FIGURE 5-1
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Approach to pt in shock. JVP, jugular venous pulse.

MECHANICAL VENTILATORY SUPPORT

Critically ill pts often require mechanical ventilation. During initial resuscitation, standard principles of advanced cardiovascular life support should be followed. Mechanical ventilation should be considered for acute hypoxemic respiratory failure, which may occur with cardiogenic shock, pulmonary edema (cardiogenic or noncardiogenic), or pneumonia. Mechanical ventilation should also be considered for treatment of ventilatory failure, which can result from an increased load on the respiratory system—often manifested by lactic acidosis or decreased lung compliance. Mechanical ventilation may decrease respiratory work, improve arterial oxygenation with improved tissue O2 delivery, and reduce acidosis. Reduction in mean arterial pressure after institution of mechanical ventilation commonly occurs due to reduced venous return from positive pressure ventilation, reduced endogenous catecholamine secretion, and administration of drugs used to facilitate intubation (such as propofol and opiates). Because hypovolemia often contributes to post-intubation hypotension, IV volume administration should be considered. The major types of respiratory failure as well as treatment of the mechanically ventilated pt are discussed in Chap. 17: Respiratory Failure.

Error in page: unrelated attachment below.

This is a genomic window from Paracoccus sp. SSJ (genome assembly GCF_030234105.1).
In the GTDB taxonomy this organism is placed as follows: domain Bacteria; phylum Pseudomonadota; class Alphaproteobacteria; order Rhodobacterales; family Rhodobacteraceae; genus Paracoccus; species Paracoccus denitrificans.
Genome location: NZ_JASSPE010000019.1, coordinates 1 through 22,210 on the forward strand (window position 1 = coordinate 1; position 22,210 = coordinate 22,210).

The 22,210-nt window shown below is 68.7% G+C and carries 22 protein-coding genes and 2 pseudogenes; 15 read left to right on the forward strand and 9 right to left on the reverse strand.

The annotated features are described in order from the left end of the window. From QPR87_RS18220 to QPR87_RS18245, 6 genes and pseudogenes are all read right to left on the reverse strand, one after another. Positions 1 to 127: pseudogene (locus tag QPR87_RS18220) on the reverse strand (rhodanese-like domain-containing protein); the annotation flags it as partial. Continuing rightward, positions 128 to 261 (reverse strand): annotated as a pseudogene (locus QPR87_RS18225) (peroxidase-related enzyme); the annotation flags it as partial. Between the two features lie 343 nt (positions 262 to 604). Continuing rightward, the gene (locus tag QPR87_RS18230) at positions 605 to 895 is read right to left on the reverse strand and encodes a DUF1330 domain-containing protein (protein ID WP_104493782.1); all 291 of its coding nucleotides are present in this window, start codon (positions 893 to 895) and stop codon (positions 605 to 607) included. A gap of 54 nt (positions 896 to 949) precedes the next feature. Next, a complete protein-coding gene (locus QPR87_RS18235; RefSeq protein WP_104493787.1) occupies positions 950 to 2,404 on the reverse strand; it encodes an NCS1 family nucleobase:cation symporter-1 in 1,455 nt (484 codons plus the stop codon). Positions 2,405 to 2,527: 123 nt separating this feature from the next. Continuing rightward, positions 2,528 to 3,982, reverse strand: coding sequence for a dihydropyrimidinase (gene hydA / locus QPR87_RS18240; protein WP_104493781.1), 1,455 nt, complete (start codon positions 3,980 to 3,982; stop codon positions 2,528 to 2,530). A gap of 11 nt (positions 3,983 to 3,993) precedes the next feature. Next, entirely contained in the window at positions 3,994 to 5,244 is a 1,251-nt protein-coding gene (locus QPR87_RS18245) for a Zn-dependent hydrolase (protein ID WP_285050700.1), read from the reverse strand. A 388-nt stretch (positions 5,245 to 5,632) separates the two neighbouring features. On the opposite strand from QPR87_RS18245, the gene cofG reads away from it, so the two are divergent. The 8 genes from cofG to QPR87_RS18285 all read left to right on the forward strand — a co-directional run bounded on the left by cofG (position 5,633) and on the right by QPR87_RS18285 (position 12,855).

MULTIORGAN SYSTEM FAILURE

Multiorgan system failure is a syndrome defined by the simultaneous dysfunction or failure of two or more organs in pts with critical illness. Multiorgan system failure is a common consequence of systemic inflammatory conditions (e.g., sepsis, pancreatitis, and trauma). To meet the criteria for multiorgan system failure, organ failure must persist for >24 h. Prognosis worsens with increased duration of organ failure and increased number of organ systems involved.

MONITORING IN THE ICU